The Church of Jesus Christ of Latter-day Saints was restored amidst a highly contentious racial culture in which whites were afforded great privilege... In 1857, the U.S. Supreme Court declared that blacks possessed “no rights which the white man was bound to respect. - Nice to have the context but we believe these are prophets of God and willing to stand up to popular belief with revealed doctrine.

In two speeches delivered before the Utah territorial legislature in January and February 1852, Brigham Young announced a policy restricting men of black African descent from priesthood ordination. At the same time, President Young said that at some future day, black Church members would “have [all] the privilege and more” enjoyed by other members.- I have issue with this statement, when I tried to follow the reference given it was very difficult to find his actually words. What I did eventually find was him saying yes they would have the priesthood but not until the very end of humanity. So you could equally state Brigham Young said 'black members would not have the priesthood in this life'.

The justifications for this restriction echoed the widespread ideas about racial inferiority that had been used to argue for the legalization of black “servitude” in the Territory of Utah. According to one view, which had been promulgated in the United States from at least the 1730s, blacks descended from the same lineage as the biblical Cain, who slew his brother Abel.Those who accepted this view believed that God’s “curse” on Cain was the mark of a dark skin. The curse of Cain was often put forward as justification for the priesthood and temple restrictions. Around the turn of the century, another explanation gained currency: blacks were said to have been less than fully valiant in the premortal battle against Lucifer and, as a consequence, were restricted from priesthood and temple blessings.- This justification was not just societal, it is found in our scriptures; in the Book of Abraham those from 'Africa' where restricted from the priesthood, and God reveals to Abraham that pre-mortal spirits had varying degrees of intelligence. The Book of Mormon is pretty clear that Lamanite skin colour was a sign of disfavour.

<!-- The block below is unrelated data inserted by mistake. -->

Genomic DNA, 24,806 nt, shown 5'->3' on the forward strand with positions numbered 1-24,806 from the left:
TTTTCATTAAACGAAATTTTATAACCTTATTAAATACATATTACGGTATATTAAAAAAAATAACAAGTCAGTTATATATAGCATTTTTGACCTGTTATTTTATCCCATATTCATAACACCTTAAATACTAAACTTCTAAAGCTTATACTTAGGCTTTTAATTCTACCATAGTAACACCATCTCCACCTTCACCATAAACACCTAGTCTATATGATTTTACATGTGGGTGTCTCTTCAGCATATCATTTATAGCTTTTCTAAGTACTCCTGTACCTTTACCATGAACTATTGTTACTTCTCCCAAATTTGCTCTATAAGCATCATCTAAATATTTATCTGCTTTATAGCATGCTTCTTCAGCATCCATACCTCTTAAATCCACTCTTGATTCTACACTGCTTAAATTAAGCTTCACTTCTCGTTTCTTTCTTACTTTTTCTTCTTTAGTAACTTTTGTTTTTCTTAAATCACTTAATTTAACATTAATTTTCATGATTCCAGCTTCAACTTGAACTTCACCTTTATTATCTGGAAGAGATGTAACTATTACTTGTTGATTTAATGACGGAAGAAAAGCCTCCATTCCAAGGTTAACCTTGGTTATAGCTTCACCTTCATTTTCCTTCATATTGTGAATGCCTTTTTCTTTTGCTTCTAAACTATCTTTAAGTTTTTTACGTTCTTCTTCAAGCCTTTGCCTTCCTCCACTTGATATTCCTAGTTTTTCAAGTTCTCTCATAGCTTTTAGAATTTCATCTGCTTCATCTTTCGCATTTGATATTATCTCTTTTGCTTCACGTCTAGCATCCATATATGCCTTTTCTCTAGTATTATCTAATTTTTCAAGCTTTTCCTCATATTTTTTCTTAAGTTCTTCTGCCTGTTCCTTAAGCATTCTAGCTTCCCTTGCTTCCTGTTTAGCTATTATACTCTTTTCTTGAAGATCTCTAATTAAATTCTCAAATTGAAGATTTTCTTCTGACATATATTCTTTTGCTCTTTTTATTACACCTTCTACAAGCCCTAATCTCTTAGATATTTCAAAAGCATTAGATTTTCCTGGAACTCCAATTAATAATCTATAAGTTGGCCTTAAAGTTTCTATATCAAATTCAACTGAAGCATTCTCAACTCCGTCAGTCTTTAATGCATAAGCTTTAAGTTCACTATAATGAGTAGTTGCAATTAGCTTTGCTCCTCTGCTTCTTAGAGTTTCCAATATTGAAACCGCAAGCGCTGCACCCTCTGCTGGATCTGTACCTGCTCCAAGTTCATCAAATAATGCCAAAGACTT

1:25-27  Now the first government of Egypt was established by Pharaoh, the eldest son of Egyptus, the daughter of Ham, and it was after the manner of the government of Ham, which was patriarchal.  26 Pharaoh, being a righteous man, established his kingdom and judged his people wisely and justly all his days, seeking earnestly to imitate that order established by the fathers in the first generations, in the days of the first patriarchal reign, even in the reign of Adam, and also of Noah, his father, who blessed him with the blessings of the earth, and with the blessings of wisdom, but cursed him as pertaining to the Priesthood.  27 Now, Pharaoh being of that lineage by which he could not have the right of Priesthood